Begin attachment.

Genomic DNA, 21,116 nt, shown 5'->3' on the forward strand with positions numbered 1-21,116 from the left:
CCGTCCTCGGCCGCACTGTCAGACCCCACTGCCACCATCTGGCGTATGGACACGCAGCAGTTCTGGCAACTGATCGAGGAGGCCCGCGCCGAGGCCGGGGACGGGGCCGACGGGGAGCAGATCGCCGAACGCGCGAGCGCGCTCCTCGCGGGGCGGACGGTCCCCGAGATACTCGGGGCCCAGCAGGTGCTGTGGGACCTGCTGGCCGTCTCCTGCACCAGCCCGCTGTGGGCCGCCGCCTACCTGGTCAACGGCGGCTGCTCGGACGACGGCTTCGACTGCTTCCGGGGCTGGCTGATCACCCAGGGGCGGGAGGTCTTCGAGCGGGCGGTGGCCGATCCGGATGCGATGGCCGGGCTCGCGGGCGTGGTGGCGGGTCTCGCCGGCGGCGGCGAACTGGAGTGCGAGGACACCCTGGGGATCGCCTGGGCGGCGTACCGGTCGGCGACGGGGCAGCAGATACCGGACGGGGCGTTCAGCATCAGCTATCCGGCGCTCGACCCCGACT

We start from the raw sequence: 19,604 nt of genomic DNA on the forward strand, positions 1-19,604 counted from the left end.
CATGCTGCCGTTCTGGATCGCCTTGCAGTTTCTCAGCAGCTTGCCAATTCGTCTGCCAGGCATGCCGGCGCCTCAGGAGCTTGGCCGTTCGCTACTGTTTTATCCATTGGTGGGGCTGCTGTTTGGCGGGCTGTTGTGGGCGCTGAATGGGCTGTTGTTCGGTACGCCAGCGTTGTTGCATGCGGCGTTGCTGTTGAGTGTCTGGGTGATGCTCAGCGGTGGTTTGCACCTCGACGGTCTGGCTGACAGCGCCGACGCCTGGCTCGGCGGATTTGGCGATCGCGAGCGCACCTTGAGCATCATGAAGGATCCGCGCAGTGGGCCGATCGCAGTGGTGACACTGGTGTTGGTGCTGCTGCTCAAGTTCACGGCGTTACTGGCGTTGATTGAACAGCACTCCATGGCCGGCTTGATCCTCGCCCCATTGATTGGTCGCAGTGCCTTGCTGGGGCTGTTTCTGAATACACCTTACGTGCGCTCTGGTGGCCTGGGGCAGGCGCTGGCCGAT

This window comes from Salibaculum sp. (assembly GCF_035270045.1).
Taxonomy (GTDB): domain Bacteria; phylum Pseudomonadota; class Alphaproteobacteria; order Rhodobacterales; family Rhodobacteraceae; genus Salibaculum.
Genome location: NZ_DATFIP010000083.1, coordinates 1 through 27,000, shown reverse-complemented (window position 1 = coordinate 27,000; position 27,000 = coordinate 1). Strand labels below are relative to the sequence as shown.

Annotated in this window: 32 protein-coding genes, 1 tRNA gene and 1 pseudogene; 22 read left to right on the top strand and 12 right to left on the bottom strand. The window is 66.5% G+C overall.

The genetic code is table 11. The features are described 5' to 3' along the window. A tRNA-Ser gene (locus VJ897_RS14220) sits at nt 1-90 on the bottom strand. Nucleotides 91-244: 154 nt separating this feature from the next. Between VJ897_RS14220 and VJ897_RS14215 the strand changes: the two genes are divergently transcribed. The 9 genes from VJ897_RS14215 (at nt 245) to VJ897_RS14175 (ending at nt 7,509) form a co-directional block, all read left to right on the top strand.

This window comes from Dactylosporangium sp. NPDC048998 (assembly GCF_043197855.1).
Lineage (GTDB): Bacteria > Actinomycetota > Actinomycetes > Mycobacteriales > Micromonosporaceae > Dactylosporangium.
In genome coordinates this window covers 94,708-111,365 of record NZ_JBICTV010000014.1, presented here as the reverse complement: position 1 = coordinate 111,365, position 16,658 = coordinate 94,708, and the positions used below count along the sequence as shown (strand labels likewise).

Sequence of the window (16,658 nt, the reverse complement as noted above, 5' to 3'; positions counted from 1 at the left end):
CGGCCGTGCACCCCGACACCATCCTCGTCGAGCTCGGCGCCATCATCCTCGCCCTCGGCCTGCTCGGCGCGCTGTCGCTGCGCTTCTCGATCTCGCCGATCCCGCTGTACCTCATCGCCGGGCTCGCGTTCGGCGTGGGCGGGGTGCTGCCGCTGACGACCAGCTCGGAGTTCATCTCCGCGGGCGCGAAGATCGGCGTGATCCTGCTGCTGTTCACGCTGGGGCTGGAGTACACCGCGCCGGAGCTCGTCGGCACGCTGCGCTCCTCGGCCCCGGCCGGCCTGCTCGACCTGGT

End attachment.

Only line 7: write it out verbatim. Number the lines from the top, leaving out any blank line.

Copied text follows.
Genome location: NZ_DATFIP010000083.1, coordinates 1 through 27,000, shown reverse-complemented (window position 1 = coordinate 27,000; position 27,000 = coordinate 1). Strand labels below are relative to the sequence as shown.